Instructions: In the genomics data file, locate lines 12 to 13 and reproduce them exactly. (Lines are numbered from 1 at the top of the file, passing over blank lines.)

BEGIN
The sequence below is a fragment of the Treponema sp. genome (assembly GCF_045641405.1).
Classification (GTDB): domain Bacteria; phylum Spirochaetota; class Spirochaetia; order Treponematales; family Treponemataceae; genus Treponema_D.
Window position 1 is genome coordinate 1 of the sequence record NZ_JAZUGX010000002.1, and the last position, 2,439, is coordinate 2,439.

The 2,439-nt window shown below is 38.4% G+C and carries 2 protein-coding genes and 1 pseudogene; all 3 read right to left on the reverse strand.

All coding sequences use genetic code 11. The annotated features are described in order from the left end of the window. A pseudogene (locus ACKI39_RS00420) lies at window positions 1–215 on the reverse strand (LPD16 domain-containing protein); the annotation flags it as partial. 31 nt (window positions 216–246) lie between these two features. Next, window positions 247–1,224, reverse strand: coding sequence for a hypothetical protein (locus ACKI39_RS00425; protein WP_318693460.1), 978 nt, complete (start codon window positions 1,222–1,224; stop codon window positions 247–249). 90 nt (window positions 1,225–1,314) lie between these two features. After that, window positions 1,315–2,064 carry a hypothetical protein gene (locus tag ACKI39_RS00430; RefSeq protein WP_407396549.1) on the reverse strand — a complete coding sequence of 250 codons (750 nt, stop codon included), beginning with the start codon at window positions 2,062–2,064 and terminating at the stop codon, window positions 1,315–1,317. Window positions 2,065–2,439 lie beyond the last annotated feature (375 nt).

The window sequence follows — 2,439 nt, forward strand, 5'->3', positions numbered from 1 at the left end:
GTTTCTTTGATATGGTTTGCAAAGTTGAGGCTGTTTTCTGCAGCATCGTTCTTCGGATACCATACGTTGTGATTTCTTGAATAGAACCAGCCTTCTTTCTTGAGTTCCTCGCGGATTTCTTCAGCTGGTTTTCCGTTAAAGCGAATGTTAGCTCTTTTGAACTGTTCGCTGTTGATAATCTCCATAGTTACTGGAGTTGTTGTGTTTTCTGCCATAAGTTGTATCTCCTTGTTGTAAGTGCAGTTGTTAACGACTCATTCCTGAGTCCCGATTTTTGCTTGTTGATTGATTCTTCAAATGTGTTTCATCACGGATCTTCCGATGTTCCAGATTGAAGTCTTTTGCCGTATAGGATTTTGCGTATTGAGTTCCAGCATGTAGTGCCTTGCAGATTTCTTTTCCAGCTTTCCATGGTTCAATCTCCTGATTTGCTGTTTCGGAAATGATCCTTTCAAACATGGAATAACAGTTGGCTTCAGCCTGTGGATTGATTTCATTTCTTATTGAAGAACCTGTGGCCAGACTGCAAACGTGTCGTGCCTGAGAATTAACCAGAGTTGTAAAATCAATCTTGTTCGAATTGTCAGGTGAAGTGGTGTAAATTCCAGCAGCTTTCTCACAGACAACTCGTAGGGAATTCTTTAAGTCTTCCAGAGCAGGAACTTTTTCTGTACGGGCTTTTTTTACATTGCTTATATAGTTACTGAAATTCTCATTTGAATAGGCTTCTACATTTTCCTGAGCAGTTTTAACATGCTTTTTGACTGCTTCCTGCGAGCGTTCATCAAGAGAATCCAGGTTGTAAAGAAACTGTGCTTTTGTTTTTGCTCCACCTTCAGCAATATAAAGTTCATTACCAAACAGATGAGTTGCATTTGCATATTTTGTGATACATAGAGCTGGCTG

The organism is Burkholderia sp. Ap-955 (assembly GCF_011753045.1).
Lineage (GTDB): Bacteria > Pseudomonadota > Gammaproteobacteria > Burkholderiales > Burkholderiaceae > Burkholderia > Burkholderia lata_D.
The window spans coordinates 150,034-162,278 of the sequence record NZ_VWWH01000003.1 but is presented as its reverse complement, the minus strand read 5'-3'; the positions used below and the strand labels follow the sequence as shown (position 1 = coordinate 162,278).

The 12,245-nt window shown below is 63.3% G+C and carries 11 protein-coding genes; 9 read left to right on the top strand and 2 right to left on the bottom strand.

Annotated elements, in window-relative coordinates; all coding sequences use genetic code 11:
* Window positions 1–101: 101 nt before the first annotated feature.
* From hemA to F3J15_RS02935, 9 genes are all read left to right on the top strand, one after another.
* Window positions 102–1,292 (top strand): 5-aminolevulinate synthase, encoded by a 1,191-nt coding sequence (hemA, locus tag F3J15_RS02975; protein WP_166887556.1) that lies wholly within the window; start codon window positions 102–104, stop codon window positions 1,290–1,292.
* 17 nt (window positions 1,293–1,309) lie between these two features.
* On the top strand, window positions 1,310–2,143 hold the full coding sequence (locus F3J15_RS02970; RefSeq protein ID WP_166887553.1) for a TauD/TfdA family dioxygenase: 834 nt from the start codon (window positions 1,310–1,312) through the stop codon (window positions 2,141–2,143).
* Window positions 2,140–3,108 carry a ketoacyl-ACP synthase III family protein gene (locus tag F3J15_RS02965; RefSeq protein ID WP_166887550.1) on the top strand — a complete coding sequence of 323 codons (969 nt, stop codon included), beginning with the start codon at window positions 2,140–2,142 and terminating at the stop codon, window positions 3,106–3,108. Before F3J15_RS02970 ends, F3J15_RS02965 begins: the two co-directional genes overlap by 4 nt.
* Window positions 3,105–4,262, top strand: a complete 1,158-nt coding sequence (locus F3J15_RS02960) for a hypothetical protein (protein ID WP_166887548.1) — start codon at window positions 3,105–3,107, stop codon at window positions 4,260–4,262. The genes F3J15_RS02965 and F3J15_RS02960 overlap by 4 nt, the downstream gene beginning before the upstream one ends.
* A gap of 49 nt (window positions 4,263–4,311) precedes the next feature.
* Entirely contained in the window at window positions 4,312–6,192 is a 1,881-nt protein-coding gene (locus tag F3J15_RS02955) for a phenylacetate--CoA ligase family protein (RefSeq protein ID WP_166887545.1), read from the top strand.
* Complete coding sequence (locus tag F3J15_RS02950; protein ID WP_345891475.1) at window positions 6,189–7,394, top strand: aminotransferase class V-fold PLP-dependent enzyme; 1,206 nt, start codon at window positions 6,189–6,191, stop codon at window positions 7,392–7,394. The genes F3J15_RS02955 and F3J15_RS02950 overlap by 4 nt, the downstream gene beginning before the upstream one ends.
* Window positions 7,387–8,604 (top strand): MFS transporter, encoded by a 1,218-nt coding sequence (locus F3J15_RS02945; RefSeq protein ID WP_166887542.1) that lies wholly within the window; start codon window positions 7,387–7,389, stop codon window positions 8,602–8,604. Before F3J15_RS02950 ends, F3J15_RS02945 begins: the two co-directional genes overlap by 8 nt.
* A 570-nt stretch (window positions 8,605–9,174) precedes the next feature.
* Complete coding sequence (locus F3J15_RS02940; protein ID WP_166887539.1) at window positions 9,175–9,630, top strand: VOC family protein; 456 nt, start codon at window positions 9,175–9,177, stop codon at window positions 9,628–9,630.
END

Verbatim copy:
Annotated elements, in window-relative coordinates; all coding sequences use genetic code 11:
* Window positions 1–101: 101 nt before the first annotated feature.